Right before lunch, one of my colleagues pointed out that Michael Zuckerberg, the CEO and founder of FaceBook (or the biggest rival of Bill Gates when itÂ comes to stealing ideas!)Â is just 23 years old and Harvard University dropout. Right then another guy stated – “All university dropouts become rich!”
Thats what sweeping generalization is all about.Â Â I heard it for the first time when I read Edward DeBono’s , “How to have a Beautiful Mind“. These are statementsÂ in which there seems to be sufficient evidence offered to draw a conclusion, but the conclusion drawn far exceeds what the evidence supports. While it true that many rich and famous people are university dropouts but it never implies that all university dropouts make it big.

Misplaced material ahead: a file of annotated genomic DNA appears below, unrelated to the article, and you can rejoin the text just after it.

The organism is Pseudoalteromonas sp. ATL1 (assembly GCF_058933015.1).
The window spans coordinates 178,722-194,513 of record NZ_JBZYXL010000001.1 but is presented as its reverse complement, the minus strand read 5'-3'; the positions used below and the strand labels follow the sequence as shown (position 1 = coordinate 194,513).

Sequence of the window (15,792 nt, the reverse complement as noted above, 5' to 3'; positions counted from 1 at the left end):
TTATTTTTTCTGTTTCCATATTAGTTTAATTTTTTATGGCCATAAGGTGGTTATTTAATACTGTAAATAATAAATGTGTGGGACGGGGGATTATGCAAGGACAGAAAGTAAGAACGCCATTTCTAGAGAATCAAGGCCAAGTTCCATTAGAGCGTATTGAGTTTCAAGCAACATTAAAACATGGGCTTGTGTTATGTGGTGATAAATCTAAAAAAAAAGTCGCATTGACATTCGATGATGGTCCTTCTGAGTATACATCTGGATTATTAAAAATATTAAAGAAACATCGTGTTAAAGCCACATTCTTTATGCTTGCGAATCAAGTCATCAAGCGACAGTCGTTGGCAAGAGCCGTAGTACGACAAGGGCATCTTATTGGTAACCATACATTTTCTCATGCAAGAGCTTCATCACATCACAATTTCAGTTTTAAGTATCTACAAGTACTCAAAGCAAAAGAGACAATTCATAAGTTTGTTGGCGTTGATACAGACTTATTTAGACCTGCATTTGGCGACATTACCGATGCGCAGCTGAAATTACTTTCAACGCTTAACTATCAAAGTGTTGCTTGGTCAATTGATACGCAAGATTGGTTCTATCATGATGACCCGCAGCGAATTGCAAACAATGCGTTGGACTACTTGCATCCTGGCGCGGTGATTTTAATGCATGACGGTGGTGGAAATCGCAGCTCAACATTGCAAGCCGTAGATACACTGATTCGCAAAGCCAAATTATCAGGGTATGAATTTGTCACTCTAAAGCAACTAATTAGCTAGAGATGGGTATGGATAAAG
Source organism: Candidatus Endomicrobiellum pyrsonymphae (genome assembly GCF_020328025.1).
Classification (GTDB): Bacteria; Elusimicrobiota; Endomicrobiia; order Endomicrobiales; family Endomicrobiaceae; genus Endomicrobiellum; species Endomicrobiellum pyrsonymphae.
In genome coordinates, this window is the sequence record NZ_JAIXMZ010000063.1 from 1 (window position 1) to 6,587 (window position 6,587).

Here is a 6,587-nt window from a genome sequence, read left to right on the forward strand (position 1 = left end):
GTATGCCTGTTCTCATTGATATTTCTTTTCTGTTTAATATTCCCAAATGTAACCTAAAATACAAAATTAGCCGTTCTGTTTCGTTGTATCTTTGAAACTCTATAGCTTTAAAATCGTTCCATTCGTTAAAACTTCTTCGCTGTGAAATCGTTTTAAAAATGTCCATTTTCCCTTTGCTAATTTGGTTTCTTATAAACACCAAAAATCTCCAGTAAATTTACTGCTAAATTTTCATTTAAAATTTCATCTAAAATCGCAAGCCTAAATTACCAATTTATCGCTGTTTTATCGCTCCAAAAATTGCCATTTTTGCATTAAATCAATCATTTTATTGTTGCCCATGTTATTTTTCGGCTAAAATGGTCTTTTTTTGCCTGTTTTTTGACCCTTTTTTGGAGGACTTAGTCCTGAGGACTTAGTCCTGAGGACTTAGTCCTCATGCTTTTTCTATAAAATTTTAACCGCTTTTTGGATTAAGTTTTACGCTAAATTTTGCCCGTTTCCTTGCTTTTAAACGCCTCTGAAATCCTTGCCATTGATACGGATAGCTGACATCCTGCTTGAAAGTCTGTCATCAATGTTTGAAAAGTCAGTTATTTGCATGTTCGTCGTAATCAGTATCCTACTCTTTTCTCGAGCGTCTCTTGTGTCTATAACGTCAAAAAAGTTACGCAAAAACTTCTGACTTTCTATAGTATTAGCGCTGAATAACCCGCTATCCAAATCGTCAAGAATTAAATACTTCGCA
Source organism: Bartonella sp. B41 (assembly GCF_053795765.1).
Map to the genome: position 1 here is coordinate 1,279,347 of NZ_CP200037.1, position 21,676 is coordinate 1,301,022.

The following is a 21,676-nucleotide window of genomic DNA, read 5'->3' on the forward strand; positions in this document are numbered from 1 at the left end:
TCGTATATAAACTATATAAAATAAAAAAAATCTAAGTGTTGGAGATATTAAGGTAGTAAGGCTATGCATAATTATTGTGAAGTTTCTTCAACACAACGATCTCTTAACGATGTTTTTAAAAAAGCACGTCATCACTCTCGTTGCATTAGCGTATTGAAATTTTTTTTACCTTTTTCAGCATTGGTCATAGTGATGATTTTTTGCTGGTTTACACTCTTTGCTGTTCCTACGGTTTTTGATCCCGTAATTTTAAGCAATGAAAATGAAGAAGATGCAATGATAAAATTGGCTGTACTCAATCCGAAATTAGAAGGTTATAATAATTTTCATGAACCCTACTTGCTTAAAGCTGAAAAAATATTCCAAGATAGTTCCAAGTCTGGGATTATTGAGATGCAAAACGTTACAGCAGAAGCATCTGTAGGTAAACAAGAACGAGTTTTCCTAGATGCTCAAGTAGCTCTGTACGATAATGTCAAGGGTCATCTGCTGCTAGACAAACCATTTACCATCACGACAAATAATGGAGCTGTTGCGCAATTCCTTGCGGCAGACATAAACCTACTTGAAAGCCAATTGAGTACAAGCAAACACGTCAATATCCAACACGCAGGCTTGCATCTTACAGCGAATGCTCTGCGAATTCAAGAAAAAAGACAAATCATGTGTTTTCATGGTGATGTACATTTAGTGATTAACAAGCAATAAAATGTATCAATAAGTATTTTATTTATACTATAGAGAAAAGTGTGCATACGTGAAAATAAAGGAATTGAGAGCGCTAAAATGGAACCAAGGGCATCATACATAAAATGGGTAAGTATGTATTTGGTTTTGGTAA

Take another example, if you have worked with 2 outsourcing companies and got your fingers burnt , does it conclude that all software companies in India are bad? There is a lot of evidence that most terrorists are from Islamic nations, does it mean that all Islamic nations are terrorists? The conclusion drawn is just too exaggerating based on the evidence used.
We come across these statement everyday in our lives and as managers its very important for us to understand its implications. Sweeping Generalizations are far too common and they disable open-minded thinking which is important for decision making.